Following on from last month’s look at our favourite hotel views, we decided to highlight a few of our favourite hotel lobbies from around the world. One of the great advantages of a hotel lobby of course is that in many cases, it’s possible to sneak in to have a look without having to pay the enormous fees for a room for the night. Whilst this might seem like its a loss on the hotel’s part, this is all part of the hotel’s cache. You will of course have to get to these often exotic locations first of course!
The Burj Al Arab in Dubai
The Burj Al Arab is a luxury hotel in Dubai, part of the United Arab Emirates. Although the 202 room hotel is the fourth tallest hotel, almost 40% of its height is made of space which isn’t available to occupy. The hotel’s architect Tom Wright, is quoted as saying that the ‘client wanted a building that would become an iconic or symbolic statement for Dubai, this is very similar to Sydney with its opera house, London with Big Ben, or Paris with the Eiffel Tower.’ He certainly managed to create a stunning structure. This splendour is mirrored inside the building, with its lobby being a crisply designed combination of whites blues and greens. With staggering patterns and scale it really is a sight to behold.
Raffles Hotel in Singapore
Whilst the Burj Al Arab was only finished in the late nineties, the Raffles has been in operation since 1887. Founded by the Sarkies brothers, a pair of Armenian hoteliers the hotel takes its name from Sir Thomas Stamford Raffles who founded the country of its location- Singapore. This history and heritage is very apparent in its hotel lobby, which spans over several stories. The lobby once contained the Long Bar, which was the location of the invention of the Singapore Sling, the national cocktail of Singapore.
The Waterhouse at South Bund, Shanghai
In Shanghai however, a stark contrast can be found to the decorated elegance of Raffles Hotel. A very stripped back industrial look of the Waterhouse hotel exposes bare concrete walls. The lobby is, according to Travel and Leisure, said to mimic the old-new dichotomy of Shanghai. The hotel is notably smaller than our other two entries thus far as well, with only 19 rooms. The industrial look of the lobby is completed by substantial looking steel beams. A very utilitarian feel in all, but striking and definitely worth a look, meaning it makes our favourites list if only because of its boldness.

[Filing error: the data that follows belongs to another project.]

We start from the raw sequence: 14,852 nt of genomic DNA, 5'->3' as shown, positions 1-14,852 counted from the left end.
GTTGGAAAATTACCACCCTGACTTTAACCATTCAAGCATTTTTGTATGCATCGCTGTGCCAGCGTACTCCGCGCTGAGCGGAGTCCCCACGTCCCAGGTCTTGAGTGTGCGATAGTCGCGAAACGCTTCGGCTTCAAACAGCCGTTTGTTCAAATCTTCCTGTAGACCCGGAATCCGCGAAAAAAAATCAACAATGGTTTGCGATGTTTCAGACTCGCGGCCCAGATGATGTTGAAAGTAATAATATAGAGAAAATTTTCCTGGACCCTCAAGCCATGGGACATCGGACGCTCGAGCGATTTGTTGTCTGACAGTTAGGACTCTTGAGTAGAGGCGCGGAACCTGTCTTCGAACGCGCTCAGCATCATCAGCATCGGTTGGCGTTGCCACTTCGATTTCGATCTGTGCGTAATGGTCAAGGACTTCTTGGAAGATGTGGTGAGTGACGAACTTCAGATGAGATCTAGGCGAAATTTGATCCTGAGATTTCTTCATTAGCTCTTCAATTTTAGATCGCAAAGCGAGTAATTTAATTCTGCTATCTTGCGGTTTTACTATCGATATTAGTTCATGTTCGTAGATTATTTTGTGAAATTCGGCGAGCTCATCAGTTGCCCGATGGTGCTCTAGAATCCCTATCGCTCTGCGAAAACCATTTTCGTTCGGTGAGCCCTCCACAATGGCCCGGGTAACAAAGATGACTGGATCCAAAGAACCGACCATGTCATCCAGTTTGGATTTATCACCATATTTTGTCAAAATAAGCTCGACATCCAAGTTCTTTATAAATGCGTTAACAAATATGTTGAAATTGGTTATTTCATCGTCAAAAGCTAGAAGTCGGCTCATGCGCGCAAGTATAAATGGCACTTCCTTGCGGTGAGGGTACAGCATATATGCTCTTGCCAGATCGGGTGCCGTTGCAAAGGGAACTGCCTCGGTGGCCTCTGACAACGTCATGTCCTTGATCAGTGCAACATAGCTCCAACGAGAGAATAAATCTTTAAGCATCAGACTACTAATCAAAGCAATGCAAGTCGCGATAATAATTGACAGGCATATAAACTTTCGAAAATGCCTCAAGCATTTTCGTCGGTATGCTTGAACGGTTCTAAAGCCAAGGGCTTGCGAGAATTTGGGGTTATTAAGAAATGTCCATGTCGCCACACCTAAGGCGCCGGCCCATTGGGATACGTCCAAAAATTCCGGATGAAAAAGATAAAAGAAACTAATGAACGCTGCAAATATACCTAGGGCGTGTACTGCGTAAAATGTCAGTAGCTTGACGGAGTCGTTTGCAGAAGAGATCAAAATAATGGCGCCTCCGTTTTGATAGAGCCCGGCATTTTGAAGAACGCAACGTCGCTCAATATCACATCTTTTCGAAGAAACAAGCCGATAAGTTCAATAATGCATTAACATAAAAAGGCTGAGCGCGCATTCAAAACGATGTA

Ritz Carlton Berlin
Berlin is a varied and fascinating city. In its Postdamer Platz quarter, its stands amongst impressive architecture. Even in this lofty company the Ritz Carlton is notable for its striking design and its grandiose and impressive hotel lobby. The lobby is complete with marble pillars and a grand staircase.
Mandarin Oriental, Barcelona
Another European entry to the list, the Mandarin Oriental in Barcelona is a masterpiece of design. In a city which has a reputation for art and design, from the carved entrance doors onwards the hotel is staggering in its detail and presentation. Its Hotel lobby is stunning, fresh and bright with a raised walkway through the structure of the atrium. The hotel prides itself on its location in the heart of the city, well placed for visits to the city’s many landmarks.
Paradise Island, Cove Atlantis Bahamas
Paradise Island is accurately named, that’s for sure. Whilst some might argue that paradise wouldn’t be as busy or heavily occupied as this tropical spot in the Bahamas, its luxury accommodation and design certainly gives it a strong claim to use the term. This five star accommodation doesn’t come cheap, but its hotel lobby is a wonderful spot to enjoy a sunset with its open feel. The hotel’s facilities include an imitation Maya pyramid as well as a stunning water park.
Hyatt Regency San Fransisco
The Hyatt regency hotel is characterised by its period design. Whilst some have called the hotel’s appearance dated, with its vast hotel lobby, according to Guinness world records the biggest in the world, its a deserved entrant on our list. The atrium is 17 stories high and 42,000 cubic feet of space.